Chicken manure

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A chicken manure sample being collected for a nutrient analysis
A poultryman in 1943 on a Hampshire County farm in England moves a poultry fold into line with the others in the field. Each of these chicken sheds contains 25 birds and are moved their length every day, providing fresh ground for the hens to feed on and also ensuring that the chicken manure is spread across the whole field.
A manure car for the transport of chicken manure at a chicken house in Dolores, Colorado
Chicken sheds at Balado Airfield, Scotland. Poultry sheds like this are common in the Kinross area of Scotland. Manure from the sheds is now collected for use as fuel in a biomass-burning power station at Westfield in Fife.

Chicken manure is the feces of chickens used as an organic fertilizer, especially for soil low in nitrogen.[1] Of all animal manures, it has the highest amount of nitrogen, phosphorus, and potassium.[2] Chicken manure is sometimes pelletized for use as a fertilizer, and this product may have additional phosphorus, potassium or nitrogen added.[3] Optimal storage conditions for chicken manure include keeping it in a covered area and retaining its liquid, because a significant amount of nitrogen exists in the urine.[4]

Fresh chicken manure contains 0.5%[5] to 0.9% nitrogen,[6] 0.4%[4] to 0.5% phosphorus,[5] and 1.2% to 1.7% potassium.[5] One chicken produces approximately 8 to 11 pounds (3.6 to 5.0 kg) of manure monthly.[6] Chicken manure can be used to create homemade plant fertilizer.[6]


In 1986, a master's thesis study in the Philippines compared the effects of using various fertilizers to enhance milkfish production in brackish water ponds.[7] The study compared the use of using chicken manure only, cow manure only, 16-20-0 fertilizer only, a mixture of cow manure and 16-20-0 fertilizer, a mixture of chicken manure and 16-20-0 fertilizer, and a control group that used no fertilizer.[7] The study concluded that the use of cow manure only as a fertilizer fared best, and the use of chicken manure only as a fertilizer fared second best.[7]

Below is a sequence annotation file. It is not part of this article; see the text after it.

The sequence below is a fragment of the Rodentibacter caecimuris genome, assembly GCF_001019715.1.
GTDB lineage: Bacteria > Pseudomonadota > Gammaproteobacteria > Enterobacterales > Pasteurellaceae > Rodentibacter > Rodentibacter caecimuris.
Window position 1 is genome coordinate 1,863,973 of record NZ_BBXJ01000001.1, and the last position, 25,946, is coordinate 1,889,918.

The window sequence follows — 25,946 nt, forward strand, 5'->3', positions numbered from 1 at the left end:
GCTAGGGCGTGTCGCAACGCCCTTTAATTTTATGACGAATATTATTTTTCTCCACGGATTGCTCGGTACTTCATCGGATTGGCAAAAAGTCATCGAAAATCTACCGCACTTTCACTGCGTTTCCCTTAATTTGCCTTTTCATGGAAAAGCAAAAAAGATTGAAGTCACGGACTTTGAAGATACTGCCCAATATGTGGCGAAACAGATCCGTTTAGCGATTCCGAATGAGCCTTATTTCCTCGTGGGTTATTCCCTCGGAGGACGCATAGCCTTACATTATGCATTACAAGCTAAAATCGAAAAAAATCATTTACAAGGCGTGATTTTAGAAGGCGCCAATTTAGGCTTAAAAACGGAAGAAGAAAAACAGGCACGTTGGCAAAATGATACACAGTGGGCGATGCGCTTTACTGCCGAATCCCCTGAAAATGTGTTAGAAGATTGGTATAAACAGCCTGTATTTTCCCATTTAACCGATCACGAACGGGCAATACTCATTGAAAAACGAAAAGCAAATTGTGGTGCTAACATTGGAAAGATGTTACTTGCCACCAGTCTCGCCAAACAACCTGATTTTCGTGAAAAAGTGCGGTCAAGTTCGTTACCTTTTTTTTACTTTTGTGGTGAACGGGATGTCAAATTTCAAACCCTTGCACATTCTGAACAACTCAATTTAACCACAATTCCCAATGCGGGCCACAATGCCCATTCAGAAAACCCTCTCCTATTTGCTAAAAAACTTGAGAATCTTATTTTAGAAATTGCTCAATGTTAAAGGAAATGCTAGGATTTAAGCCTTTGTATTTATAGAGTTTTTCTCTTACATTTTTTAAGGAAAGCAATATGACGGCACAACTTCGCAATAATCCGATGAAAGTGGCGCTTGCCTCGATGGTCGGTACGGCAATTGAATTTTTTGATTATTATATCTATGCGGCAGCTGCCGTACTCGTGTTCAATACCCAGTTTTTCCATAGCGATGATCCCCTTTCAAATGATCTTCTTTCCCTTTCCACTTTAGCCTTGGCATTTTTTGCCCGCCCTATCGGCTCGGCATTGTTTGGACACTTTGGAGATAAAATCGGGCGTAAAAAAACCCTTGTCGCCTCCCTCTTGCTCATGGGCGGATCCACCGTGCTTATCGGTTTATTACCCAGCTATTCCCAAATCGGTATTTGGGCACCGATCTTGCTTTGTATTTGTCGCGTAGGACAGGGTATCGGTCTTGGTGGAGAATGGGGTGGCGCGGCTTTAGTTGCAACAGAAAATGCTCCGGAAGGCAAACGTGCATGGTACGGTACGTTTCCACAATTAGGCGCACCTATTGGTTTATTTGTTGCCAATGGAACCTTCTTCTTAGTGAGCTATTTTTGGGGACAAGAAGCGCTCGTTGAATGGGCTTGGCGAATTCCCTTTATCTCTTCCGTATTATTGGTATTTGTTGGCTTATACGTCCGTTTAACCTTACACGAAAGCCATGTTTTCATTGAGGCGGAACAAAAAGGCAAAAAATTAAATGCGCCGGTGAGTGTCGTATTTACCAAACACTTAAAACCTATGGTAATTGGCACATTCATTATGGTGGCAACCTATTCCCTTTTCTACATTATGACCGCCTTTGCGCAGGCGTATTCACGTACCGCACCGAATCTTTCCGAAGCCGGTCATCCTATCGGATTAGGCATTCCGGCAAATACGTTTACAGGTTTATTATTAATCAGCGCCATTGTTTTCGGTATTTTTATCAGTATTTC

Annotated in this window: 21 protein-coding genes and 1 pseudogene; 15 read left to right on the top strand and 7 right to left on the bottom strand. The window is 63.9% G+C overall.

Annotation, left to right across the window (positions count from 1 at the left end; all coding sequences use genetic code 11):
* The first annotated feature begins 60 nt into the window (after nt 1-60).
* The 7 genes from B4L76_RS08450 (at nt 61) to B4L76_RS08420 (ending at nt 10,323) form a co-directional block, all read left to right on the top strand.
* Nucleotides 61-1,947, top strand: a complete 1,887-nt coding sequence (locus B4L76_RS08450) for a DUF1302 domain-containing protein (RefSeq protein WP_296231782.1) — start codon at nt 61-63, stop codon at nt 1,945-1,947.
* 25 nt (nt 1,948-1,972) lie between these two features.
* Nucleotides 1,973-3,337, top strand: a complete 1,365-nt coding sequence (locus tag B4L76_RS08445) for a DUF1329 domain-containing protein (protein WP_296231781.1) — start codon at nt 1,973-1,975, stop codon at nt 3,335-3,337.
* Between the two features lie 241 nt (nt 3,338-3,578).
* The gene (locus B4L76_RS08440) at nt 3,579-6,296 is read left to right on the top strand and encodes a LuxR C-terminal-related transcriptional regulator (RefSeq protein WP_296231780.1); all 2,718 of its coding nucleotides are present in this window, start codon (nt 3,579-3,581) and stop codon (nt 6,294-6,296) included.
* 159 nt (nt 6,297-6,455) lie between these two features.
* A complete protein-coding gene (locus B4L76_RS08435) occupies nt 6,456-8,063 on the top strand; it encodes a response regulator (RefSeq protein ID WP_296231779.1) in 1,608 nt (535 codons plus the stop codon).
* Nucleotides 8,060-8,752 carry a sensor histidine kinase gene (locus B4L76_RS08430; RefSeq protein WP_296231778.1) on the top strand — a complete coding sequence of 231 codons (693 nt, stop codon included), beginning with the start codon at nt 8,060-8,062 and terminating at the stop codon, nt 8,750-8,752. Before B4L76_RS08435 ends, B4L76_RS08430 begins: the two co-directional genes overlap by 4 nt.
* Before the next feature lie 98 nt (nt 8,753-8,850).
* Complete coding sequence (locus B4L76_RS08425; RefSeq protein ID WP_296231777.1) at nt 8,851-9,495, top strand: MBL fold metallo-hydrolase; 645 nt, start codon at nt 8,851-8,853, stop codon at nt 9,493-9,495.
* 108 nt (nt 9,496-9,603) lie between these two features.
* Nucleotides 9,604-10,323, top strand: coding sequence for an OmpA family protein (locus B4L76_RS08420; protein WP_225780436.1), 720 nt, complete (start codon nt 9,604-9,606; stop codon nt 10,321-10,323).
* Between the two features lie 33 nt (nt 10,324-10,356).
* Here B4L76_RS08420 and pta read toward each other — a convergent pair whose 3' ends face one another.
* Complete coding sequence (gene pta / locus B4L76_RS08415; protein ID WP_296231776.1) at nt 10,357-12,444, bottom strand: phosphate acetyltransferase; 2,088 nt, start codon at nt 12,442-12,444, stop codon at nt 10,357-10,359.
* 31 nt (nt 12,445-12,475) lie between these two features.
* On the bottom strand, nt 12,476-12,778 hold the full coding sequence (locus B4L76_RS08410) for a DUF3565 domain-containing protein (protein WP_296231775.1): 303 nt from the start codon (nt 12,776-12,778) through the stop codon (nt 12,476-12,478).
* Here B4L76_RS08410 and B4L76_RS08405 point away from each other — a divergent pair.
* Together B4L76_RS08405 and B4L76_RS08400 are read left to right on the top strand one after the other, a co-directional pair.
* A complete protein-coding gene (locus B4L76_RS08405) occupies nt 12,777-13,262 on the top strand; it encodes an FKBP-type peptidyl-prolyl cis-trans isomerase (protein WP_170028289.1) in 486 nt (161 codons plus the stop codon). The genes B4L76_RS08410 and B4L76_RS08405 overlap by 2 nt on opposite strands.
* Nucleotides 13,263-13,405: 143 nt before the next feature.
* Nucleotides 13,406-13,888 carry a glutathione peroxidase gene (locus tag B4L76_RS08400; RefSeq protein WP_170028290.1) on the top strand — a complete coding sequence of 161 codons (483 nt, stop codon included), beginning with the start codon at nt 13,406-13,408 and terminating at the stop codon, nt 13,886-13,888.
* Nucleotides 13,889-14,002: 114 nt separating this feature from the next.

Mass applications of chicken manure may create an unpleasant odor. In April 2014 in Escondido, California, a golf course that had "dumped" chicken manure on its grounds was cited by the county government after complaints from local residents about the odor.[8]

In December 2011, the environmental group Environment Maryland asserted that water runoff from agricultural land fertilized with chicken manure was increasing the pollution levels of Chesapeake Bay.[9] The group asserted that excessive phosphorus from the runoff was contributing to the increase of dead zones in the bay.[9] In 2015, in efforts to address the matter before leaving office, Maryland Governor Martin O'Malley put a new regulation into use that "would have limited the amount of poultry manure that Eastern Shore farmers can use on their fields".[10] However, the following Governor Larry Hogan quickly absolved the new regulation after being sworn into office.[10] The runoff problem has been attributed to the use of "an outdated scientific tool for calculating the correct amount of manure".[10] A proposed solution from scientists at the University of Maryland is to have farmers use a new (corrected) formula to calculate proper quantities of chicken manure for agricultural uses.[10]